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Uninterruptible Power Supply (UPS)

A UPS (uninterruptible power supply), sometimes called an online (or true) UPS or a line interactive UPS, provides power to a computer or other device for a limited amount of time when there is a power outage. A UPS provides enough time to save work and safely shut down the computer. Some operating systems do not operate properly if power abruptly cuts off and the computer is not brought to a logical stopping place. A network server, the main computer for a network, is a great candidate for a UPS. Network operating systems are particularly susceptible to problems during a power outage. Some UPSs have a connection for a cable and special software that automatically maintains voltages to the computer, quits all applications, and powers off the computer. Some UPS units have USB and/or network connections as well.

A UPS also provides power conditioning for the devices attached to it. The AC power is used to charge a battery inside the UPS. The battery inside the UPS supplies power to an inverter. The inverter makes AC for the computer. When AC power from the outlet fails, the battery inside the UPS continues to supply power to the computer. The battery inside the UPS outputs DC power, and the computer accepts (and expects) AC power. Therefore, the DC power from the battery must be converted to AC voltage. AC voltage looks like a sine wave when it is in its correct form, but cheaper UPSs produce a square wave (especially when power comes from the battery) that is not as effective. Some computer systems and peripherals do not work well on a 120VAC square wave, modified sine wave, or quasi-sine wave. Figure 4.33 illustrates a sine wave and a square wave.

Figure 4.33

Figure 4.33. Sine wave and square wave

A UPS can be the best protection against adverse power conditions because it protects against overvoltage and undervoltage conditions, and it provides power so a system can be shut down properly. When purchasing a UPS, be sure that (1) the amount of battery time is sufficient to protect all devices; (2) the amount of current the UPS produces is sufficient to protect all devices; and (3) the output waveform is a sine wave.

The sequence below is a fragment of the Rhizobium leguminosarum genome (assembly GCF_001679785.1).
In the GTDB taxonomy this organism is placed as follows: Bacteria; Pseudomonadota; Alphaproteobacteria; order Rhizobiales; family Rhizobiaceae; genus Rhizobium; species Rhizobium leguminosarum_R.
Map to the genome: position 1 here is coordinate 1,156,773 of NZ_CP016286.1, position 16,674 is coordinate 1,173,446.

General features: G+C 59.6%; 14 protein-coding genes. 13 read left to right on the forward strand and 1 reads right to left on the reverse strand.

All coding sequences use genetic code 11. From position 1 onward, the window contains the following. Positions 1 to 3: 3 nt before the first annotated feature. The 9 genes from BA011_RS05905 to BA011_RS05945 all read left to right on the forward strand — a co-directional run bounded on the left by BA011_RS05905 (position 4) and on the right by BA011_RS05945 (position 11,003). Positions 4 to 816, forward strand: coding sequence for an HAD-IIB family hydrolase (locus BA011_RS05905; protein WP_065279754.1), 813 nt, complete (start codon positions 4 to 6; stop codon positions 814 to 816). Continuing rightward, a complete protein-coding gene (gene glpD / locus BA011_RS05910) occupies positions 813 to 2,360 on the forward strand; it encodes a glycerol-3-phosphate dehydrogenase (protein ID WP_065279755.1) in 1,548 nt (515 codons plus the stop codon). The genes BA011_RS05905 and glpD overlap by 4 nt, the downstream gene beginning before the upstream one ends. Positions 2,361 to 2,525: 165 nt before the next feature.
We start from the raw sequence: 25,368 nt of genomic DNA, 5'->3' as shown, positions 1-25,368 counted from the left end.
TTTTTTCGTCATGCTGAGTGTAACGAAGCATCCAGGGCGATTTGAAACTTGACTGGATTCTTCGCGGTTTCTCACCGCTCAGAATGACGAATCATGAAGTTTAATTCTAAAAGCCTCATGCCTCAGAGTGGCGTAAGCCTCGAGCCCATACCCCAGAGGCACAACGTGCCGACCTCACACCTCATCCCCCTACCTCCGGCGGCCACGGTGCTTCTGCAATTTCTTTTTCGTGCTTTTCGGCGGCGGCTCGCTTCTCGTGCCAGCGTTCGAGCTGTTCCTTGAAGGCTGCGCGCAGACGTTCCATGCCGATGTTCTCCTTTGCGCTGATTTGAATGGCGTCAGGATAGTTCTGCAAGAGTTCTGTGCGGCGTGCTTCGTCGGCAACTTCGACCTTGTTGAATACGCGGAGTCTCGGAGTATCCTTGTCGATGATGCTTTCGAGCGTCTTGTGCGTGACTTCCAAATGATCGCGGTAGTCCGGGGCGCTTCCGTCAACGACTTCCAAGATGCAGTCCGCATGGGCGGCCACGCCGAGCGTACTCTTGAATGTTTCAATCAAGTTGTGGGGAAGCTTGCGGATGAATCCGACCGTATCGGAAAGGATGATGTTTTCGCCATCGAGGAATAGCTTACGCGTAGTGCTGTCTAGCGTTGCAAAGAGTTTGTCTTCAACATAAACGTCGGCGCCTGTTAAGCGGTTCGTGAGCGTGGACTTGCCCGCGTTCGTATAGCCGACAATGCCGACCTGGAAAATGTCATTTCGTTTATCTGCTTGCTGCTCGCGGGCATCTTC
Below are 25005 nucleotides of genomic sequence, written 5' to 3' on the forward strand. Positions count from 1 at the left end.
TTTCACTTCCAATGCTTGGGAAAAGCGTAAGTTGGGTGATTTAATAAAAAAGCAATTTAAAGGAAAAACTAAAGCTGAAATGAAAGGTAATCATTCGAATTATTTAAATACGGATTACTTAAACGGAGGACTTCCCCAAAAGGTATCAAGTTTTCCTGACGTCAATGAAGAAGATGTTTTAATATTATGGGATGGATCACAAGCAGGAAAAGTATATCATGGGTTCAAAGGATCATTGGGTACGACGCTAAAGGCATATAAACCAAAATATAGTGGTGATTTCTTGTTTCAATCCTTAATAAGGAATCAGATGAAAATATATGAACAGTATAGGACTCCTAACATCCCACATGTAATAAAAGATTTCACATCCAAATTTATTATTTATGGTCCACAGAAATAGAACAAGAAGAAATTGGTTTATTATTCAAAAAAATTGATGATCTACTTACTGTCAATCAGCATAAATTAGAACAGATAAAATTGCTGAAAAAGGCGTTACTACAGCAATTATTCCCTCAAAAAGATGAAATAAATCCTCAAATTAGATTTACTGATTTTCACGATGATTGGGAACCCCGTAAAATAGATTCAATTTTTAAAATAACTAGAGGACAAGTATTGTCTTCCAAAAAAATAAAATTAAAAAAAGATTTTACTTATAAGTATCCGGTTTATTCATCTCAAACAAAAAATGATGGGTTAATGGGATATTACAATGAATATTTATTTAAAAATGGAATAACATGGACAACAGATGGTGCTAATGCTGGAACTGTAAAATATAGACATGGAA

To install a UPS, perform the following steps:

  1. Connect the UPS to a wall outlet and power it on. When a UPS is first plugged in, the battery is not charged. See the UPS manufacturer’s installation manual for the specific time it will take to charge.
  2. Power off the UPS.
  3. Attach device power cords, such as the PC, to the UPS. Ensure that the UPS is rated to supply power to the number and type of connected devices.
  4. Power on the UPS.

A UPS has a battery inside that is similar to a car battery (except that the UPS battery is sealed). Because this battery contains acid, you should never drop a UPS or throw it in the trash. Research your state’s requirements for recycling batteries. All batteries fail after some time, and most UPSs have replaceable batteries.

UPS troubleshooting is not difficult. In addition to following the manufacturer’s recommendations for troubleshooting, try the following guidelines:

  • If a UPS will not power on, check the on/off switch. Verify that the UPS is attached to an electrical outlet. Ensure that the outlet has power and that the circuit breaker for the outlet has not been tripped. Ensure that the battery is installed properly.
  • Check whether the UPS unit has a self-test procedure and include a self-test button.
  • With some UPS units, a beep indicates that a power interruption has occurred. This is a normal function.
  • Some UPS units beep at a different rate when the battery is low. Others have a light indicator to indicate that it’s time to recharge or replace the battery.
  • If a UPS is overloaded—that is, has too many devices attached—the UPS may shut off, trip a circuit breaker, beep, or turn on a light indication for this problem.

Figure 4.34 shows the front of an American Power Conversion UPS. Notice the diagnostic lights on it.

Figure 4.34

Figure 4.34. Front of an American Power Conversion UPS

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